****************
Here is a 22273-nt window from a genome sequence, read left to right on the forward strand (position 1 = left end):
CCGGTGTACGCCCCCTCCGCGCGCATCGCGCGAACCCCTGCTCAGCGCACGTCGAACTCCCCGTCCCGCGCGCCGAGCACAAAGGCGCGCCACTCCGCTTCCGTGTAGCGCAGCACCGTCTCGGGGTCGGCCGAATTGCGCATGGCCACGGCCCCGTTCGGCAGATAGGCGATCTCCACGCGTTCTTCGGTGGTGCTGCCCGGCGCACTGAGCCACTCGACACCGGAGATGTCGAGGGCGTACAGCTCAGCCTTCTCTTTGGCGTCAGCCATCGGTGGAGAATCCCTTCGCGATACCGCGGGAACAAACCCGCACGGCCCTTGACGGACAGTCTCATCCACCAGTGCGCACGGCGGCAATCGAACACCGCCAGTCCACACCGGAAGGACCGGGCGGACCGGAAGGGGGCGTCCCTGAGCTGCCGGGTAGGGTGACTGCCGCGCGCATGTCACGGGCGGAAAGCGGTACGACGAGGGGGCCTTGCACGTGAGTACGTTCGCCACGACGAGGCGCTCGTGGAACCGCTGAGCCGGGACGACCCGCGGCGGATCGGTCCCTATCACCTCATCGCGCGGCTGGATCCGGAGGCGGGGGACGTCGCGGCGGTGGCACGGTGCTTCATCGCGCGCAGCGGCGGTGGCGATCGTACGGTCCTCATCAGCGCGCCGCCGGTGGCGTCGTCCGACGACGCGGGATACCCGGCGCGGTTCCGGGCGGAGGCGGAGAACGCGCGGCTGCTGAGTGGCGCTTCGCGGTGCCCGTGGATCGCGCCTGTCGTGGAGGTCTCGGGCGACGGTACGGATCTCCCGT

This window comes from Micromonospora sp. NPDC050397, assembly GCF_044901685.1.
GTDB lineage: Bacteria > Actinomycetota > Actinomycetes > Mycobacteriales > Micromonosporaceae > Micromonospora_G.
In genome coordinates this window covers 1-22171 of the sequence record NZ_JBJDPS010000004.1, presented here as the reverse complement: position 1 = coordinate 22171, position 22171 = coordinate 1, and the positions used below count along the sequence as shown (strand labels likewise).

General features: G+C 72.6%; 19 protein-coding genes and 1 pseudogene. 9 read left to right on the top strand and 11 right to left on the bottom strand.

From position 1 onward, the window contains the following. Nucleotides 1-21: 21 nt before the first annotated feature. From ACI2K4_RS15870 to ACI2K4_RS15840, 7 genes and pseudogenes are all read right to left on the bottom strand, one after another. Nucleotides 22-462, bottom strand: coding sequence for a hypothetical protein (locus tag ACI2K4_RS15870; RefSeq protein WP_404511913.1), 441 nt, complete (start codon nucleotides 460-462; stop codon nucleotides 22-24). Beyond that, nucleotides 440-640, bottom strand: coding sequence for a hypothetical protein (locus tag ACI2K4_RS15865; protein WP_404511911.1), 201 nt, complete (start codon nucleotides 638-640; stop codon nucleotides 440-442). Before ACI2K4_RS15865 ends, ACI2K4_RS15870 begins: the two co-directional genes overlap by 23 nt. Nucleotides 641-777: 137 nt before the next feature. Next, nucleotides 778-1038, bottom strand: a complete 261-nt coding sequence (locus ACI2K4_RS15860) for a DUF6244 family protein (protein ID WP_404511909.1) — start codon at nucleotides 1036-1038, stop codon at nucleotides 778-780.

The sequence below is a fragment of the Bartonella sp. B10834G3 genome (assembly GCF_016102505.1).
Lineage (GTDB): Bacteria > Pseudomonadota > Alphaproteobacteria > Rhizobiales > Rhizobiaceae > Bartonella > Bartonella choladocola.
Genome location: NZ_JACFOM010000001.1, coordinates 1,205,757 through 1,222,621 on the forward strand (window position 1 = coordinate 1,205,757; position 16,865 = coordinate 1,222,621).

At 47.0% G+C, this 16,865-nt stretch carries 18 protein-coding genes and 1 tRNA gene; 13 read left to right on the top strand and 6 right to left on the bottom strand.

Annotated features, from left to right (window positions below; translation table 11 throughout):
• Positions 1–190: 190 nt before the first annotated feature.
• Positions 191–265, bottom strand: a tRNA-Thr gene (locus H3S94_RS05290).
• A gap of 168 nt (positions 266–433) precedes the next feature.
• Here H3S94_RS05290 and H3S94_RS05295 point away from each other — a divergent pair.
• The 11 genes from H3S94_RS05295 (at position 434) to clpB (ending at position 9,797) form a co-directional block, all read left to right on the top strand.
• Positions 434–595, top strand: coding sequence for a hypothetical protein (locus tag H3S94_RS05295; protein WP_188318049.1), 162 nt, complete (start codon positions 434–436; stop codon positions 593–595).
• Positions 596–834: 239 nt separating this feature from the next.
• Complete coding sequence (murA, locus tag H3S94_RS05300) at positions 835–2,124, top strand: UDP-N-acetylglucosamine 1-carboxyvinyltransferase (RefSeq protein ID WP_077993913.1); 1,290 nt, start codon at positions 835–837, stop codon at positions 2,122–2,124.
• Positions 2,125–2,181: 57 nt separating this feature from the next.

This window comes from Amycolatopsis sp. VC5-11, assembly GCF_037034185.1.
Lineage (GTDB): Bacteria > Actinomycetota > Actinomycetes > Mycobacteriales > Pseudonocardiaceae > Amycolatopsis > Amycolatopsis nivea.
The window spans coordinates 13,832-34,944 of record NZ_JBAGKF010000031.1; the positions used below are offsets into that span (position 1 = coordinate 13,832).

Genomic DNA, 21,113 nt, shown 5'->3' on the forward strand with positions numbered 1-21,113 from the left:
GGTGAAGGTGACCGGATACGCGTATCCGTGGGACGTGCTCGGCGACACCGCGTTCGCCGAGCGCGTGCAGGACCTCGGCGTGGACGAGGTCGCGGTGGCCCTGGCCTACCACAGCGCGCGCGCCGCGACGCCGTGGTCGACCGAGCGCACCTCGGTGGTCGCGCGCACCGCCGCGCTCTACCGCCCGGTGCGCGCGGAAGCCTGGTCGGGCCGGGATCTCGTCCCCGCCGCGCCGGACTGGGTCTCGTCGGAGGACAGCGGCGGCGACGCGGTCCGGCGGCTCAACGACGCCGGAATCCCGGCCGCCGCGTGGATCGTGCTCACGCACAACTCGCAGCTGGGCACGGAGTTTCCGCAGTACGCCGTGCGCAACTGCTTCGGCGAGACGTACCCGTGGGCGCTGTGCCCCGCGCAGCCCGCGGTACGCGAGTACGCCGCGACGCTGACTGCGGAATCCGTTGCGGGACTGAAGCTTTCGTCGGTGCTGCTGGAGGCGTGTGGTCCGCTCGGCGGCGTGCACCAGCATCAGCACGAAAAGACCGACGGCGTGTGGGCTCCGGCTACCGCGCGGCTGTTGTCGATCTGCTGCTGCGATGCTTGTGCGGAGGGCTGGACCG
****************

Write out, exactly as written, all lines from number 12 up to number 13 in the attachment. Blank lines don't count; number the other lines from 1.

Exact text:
Annotated features, from left to right (window positions below; translation table 11 throughout):
• Positions 1–190: 190 nt before the first annotated feature.